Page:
aka Greensleeves
Registered User
(1/4/06 12:55 pm)
Re: creation myth?
How are we defining "ecology?" Fairy tales certainly betray an attitude toward the enviroment--often that The Woods are dangerous and scary. This is largely metaphorical, but it also reflects a recurring fear of Europeans going back centuries. Wilderness is infinite, dark, dangerous; and it's safest for everybody if we conquer it, name it, rein it in, chop it down, kill the wolves, etc.

"Little Red Riding Hood" and "Hansel and Gretel" are perfect models of this, but I think almost any tale where going out into the world and facing dangers outside the safe circle of home and village (vs domestic-centered tales like "Sleeping Beauty" and "Rumpelstiltskin") centers prominently will take you there.

Edited by: aka Greensleeves at: 1/4/06 12:58 pm
Unregistered User
(1/4/06 9:07 pm)
I don't know whether this is more anthropological than you're looking for, but my first thought was Keith Basso's book, Wisdom Sits in Places, about Western Apache narratives. Stories are tied to specific points on the landscape, and the Apache community Basso researches maps local geography with narratives. There's a reaccurring theme of knowing the stories/land in order to be right and moral people. Basso talks about "stalking with stories," as his particpants describe using stories of place to put others in their place. Older people complain of young people who have moved to the city, forgotten the stories/land, and lost their moral roots, because "the land looks after people." I don't think it's too much of a stretch to understand ecology as reverence for nature, and there's no shortage of folktales about that... though I might be thinking more of stories from America and Oceania than traditional European fairy tales.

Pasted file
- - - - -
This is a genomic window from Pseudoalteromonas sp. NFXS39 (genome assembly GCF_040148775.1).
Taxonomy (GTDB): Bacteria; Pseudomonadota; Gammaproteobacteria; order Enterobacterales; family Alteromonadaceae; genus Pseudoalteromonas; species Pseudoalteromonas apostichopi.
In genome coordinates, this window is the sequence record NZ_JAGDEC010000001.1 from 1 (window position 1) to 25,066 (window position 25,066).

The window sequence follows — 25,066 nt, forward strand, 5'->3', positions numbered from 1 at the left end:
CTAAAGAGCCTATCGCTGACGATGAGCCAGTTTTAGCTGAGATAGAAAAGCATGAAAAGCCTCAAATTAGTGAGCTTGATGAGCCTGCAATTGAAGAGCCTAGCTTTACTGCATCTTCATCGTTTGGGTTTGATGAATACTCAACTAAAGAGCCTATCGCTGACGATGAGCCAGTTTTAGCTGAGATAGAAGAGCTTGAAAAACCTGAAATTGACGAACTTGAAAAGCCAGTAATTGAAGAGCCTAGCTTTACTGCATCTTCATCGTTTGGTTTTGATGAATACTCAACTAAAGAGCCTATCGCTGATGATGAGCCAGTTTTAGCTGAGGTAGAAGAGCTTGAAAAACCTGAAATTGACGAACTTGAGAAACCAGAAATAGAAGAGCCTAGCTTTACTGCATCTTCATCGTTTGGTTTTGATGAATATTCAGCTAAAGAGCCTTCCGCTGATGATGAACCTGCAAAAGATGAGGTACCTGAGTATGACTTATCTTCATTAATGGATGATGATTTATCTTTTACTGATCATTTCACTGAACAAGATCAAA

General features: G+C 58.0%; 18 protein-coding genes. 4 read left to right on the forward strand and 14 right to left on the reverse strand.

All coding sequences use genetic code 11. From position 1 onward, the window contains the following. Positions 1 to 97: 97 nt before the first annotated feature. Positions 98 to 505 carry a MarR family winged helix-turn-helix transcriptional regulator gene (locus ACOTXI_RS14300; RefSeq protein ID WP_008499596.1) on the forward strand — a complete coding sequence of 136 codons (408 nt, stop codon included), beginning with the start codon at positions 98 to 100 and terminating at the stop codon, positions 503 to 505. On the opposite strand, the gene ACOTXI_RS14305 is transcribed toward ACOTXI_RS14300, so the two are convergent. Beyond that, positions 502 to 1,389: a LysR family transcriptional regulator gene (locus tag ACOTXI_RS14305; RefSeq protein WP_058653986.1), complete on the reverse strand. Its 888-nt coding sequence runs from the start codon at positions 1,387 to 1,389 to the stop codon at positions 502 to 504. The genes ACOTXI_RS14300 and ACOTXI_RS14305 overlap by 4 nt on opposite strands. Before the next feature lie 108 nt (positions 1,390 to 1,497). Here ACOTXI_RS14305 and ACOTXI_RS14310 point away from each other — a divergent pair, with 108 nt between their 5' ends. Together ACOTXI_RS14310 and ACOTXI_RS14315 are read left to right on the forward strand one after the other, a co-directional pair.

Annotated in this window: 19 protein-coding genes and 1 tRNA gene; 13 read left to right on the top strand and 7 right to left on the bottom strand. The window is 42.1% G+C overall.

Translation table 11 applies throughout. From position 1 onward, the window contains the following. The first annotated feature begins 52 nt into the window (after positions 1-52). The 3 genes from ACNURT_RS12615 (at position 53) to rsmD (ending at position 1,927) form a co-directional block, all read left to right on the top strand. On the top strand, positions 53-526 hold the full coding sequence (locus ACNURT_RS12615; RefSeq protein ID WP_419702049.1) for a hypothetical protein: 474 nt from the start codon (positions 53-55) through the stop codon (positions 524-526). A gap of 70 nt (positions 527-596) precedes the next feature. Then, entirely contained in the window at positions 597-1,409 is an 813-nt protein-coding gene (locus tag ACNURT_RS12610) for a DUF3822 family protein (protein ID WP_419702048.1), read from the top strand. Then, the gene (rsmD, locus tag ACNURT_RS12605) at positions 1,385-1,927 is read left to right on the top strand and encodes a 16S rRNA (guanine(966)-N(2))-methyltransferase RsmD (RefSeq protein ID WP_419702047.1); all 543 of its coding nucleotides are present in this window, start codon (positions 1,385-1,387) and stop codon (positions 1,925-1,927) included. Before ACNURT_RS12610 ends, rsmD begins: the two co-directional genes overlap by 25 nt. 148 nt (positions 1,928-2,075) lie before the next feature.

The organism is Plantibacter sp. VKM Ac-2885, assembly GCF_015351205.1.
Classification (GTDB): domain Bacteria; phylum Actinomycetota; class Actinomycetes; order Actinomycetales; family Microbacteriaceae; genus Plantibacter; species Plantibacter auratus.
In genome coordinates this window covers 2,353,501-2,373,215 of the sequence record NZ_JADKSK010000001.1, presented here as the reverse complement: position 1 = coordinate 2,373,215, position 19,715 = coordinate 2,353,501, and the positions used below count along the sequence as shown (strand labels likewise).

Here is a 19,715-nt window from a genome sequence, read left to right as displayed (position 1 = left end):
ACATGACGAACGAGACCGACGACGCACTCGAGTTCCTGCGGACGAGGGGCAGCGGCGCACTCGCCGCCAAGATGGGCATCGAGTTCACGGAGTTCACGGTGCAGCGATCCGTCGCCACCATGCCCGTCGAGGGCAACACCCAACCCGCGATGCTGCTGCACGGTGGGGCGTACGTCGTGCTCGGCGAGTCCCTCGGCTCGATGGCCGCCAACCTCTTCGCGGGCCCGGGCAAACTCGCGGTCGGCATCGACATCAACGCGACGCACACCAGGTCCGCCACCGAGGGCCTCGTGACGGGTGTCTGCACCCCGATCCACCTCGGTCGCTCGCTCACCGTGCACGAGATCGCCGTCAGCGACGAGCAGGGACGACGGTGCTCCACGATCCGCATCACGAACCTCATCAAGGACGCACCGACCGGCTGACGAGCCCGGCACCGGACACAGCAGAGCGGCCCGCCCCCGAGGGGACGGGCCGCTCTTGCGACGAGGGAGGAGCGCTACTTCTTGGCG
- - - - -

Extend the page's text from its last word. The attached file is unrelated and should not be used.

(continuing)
... afterthought, wasn't someone on the board talking about pagan themes in Cinderella, sacred tree-mothers and so forth?

Registered User
(1/6/06 11:34 am)
Disney's pocohontas...whilst not really and truely a Ferngully.
There was a song we used to sing I do not know what its origins are...possibly of native american origin...
'Long ago when the world was new
the grass swayed green and the skies were blue
And the fishes swam in the silver stream
And the world spun round in a timeless dream
And the rainbow warrior
Smiled to see That the earth was *something*
And its people free

Drum Drum beat the drum and the rainbow warrior he will come.'

It continues along the lines of the white man came with guns and killed all the men and the animals and the world succumbs to pollution and industrialisation and the rainbow warrior becomes more and more unhappy until he doesn't come anymore.

Registered User
(1/6/06 1:16 pm)
Re: Help please! Looking for fairy tales with ecological the
The Strange Tale of the Princes of the Lost City

Unregistered User
(1/8/06 10:03 am)
John Ruskin King of the Golden River
Ruskin's anti-industrialist, pro-worker perspective is obvious in this lovely tale of restoring the land/river and harmonious relationship between the land and those who work the land.

Unregistered User
(1/8/06 7:27 pm)